Home Blog  

12 Feb 2011

This guide will take you through the steps to build an NES playing robot.

This is an arduino based bot which can play back tool assisted speedruns on the NES. If you’ve ever seen the “Super Mario Bros 3 beat in 11 minutes” video, think that, but being played back on the actual console. This bot can only handle the original Super Mario Bros currently, but it can beat it completely.

NESBot: Arduino Powered Robot beating Super Mario Bros for the NES – [Link]

11 Feb 2011

Asim from a group called TinkerAct! came by the Hack Factory a couple of weeks ago with a bag of Arduino clones they had created. Called the Arduino Stripper, it’s super tiny (1.6″ X 2″) and inexpensive ($20). [via]

I love using the little Arduino Pro Mini from Sparkfun. These little boards are perfect for space constrained and low voltage applications. I have built a number of projects using it. My only problem using it was that I always had to solder components/sensors directly on to it which is a) ugly and b) prone to short-circuiting. To solve this problem, I started building bare minimal Arduinos using perf/strip boards which is almost perfect space wise, but becomes a really laborious work (2-3 hours to get it all right) Sometimes, I just need an Arduino for a quick idea I have in my head and neither of the above two options quite cut it.

Arduino Stripper, a Perfboard ‘Duino Clone – [Link]

11 Feb 2011

Phillip Torrone writes:

Each month, I’ll be posting a couple of new editorial-style columns here on Make: Online. These pieces are meant to get you thinking, to stir up discussion and debate, maybe even freak you out a little. My first column is called “Why the Arduino Won and Why It’s Here to Stay.”

Why the Arduino Won and Why It’s Here to Stay – [Link]

9 Feb 2011

uhclem writes: [via]

Build yourself a wirelessly controlled, Arduino-powered message board!

Here’s an easy project which creates a wirelessly programmable message board. It uses XBee modules to provide a wireless serial link between your computer and the device. You interact with it via a simple menu system. There are no buttons (other than the reset button, which is hidden) on the device.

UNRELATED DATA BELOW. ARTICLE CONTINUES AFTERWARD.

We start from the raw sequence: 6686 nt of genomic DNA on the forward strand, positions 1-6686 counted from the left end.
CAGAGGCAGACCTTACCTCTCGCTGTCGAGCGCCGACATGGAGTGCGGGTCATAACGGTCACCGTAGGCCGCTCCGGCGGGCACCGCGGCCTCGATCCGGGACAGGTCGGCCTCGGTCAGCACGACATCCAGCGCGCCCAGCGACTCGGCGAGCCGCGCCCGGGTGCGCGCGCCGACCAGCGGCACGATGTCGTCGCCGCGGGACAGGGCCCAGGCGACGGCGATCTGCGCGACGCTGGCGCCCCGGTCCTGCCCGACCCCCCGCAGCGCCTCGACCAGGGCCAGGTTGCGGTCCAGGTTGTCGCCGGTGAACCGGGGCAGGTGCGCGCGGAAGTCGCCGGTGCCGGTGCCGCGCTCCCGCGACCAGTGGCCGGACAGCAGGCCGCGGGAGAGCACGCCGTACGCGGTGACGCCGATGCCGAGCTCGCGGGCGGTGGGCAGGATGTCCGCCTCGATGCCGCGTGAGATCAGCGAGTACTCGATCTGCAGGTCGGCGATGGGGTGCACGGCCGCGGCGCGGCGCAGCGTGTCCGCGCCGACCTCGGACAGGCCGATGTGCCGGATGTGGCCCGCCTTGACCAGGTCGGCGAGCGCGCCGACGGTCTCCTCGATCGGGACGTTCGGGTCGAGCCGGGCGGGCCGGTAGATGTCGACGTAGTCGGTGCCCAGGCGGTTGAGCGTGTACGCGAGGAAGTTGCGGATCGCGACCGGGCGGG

Wireless Arduino message board - [Link]

9 Feb 2011

Wise time with Arduino: First release of the Wise Clock 3 software: [via]

The routine work of porting the “Wise Clock 2″ code to the new “platform” (namely the new 3216 bicolor display) went well. Most of features worked right off the bat. Some coordinates had to be adjusted in order to center the text (time etc) on the larger display. These adjustments could have been avoided if the original code used calculations starting from X_MAX and Y_MAX. Ideally, just by changing these two values, the code should have worked.

“Wise Clock 3″ – PONG CLOCK! – [Link]

9 Feb 2011

Asteroids running on Hackvision. Written completely with Arduino:

I implemented Asteroids for Hackvision, written completely using Arduino technology. The ATmega328 is more than powerful enough for real arcade action!

Asteroids for the Arduino – [Link]

9 Feb 2011

Embedded Newbie has compiled a list of Arduino DAC solutions. [via]

I was in a need of an analog output output for my Arduino, and I found quite many different digital-to-analog converter (DAC) solutions by googling around. So finally I decided to gather them on one page as a reminder for myself and a guide for others. So here it comes!

Review of Arduino DAC solutions – [Link]

7 Feb 2011

The Makers Workbench shares this project which measures the rate of liquid flow using a Seeedstudio Water Flow Sensor and Seeeduino.

The flow sensor uses a simple rotating wheel that pulses a hall effect sensor. By reading these pulses the Arduino mathematically calculates the liquid flow with a 3% accuracy rate and sends the reading via serial to the PC. Schematic and Arduino source code included.

Measure liquid flow rate with Arduino – [Link]

5 Feb 2011

This is a simple breath analyzer based on a gas sensor (MQ-3 from Sparkfun) that is highly sensitive to alcohol. The author demonstrates how to interface the gas sensor to Arduino to sense the content of alcohol in your breath. [via]

Arduino based breath analyzer – [Link]

5 Feb 2011

If you are looking a wireless communication between two Arduino modules, this project might be helpful. It uses low costs RF transmitter and receiver from Sparkfun to establish a radio link between the Arduino boards up to 500 ft. Data can be transferred serially at the maximum rate of 2400 bps. [via]

Radio link between two Arduino boards – [Link]





Search Site | Advertising | Contact Us
Elektrotekno.com | Free Schematics Search Engine | Electronic Kits